Tennessee’s attorney general, Jonathan Skrmetti, recently filed a federal lawsuit to immediately stop what’s described by him as the flow of illegal liquor shipments into his state made by six unlicensed, out-of-state defendants.
A statement from the Tennessee attorney general’s office explained that this lawsuit was filed in the United States District Court for the Middle District of Tennessee at Nashville.
The suit asks for a preliminary and permanent injunction against the defendants under the federal Twenty-First Amendment Enforcement Act along with the Tennessee Consumer Protection Act.
In the lawsuit, the attorney general alleges that the six defendants made illegal shipments of distilled spirits where no state license was available. For specific details on the plaintiffs and defendants, read the full lawsuit here.
In six separate investigations, the prepared statement explains, undercover agents from the Tennessee Alcoholic Beverage Commission purchased and received unauthenticated and untaxed distilled spirits from each of these defendants.
Those shipments went around the state’s three-tier alcohol licensing system that monitors the manufacture, distribution, and retail sales of all alcohol through state licensing.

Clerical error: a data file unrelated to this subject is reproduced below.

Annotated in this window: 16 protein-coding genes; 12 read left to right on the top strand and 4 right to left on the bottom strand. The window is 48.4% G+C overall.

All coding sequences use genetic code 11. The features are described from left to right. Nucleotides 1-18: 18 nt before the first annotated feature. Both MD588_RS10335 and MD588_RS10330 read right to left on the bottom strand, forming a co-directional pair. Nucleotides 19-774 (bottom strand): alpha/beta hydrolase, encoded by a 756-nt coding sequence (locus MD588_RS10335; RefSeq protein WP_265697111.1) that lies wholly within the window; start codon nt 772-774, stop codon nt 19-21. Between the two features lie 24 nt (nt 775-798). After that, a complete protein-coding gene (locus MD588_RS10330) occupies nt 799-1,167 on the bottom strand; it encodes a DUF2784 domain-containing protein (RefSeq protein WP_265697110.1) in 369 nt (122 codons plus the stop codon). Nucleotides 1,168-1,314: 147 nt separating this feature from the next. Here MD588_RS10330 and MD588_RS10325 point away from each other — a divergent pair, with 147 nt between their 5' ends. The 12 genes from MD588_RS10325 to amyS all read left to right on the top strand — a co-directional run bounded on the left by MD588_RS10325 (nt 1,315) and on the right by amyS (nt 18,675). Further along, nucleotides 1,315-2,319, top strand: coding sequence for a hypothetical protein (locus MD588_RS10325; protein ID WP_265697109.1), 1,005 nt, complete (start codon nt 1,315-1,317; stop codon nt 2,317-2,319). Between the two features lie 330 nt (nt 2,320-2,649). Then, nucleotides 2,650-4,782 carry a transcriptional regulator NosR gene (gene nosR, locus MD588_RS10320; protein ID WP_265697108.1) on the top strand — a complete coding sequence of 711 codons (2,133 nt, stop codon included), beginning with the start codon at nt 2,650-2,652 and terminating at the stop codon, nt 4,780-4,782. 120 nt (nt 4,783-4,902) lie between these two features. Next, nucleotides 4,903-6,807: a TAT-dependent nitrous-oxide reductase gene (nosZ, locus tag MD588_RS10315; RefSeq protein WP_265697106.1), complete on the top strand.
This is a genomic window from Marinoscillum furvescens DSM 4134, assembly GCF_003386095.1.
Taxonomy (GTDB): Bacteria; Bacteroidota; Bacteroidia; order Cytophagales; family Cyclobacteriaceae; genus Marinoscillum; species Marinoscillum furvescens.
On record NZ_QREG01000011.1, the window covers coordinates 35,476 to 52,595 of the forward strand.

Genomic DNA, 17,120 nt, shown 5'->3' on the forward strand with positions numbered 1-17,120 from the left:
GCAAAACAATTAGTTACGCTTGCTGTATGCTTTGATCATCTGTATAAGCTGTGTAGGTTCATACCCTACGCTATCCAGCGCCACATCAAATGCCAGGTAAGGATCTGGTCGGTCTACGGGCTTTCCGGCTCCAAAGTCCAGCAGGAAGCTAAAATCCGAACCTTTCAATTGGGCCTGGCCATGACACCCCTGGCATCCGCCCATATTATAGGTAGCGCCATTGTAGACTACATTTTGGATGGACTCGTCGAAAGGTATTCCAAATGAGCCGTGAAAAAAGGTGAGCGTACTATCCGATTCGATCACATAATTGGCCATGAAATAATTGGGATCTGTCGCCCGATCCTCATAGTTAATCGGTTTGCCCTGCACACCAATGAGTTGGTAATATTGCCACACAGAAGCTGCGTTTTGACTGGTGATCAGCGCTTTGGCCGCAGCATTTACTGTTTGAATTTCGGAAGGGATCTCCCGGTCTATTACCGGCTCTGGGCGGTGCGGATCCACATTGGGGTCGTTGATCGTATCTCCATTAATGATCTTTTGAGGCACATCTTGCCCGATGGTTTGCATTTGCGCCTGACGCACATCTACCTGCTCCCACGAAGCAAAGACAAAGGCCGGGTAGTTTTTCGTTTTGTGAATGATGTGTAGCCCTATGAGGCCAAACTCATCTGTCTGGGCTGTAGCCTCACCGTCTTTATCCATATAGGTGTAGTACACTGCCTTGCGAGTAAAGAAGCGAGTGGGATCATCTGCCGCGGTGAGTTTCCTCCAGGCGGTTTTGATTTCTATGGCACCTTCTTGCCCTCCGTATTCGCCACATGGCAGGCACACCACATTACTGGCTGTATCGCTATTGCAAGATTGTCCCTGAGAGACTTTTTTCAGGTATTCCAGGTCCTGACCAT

Attorneys first sent each defendant cease and desist letters by certified mail. When the letters were ignored, and those companies continued to ship distilled spirits to Tennessee illegally, it took this case to the next level.
Skrmetti’s office noted that this is the first instance of a Tennessee attorney general prosecuting a violation of law under the Twenty-First Amendment Enforcement Act.
The act itself first passed the U.S. Congress in 2000, and allowed state attorneys general to bring civil actions against anyone believed to be illegally importing or transporting alcohol within the state.
“I am very happy that General Skrmetti decided to prosecute this case,” said Russell Thomas, executive director of the TABC, in the prepared statement. “Our agents and staff worked hard to collect the evidence against these bad actors. Too often, we find websites operated by unscrupulous individuals willing to deceive consumers.”
Read the full article at Tennessee Seeks To Stop Six Online Businesses Sending Liquor To Its Residents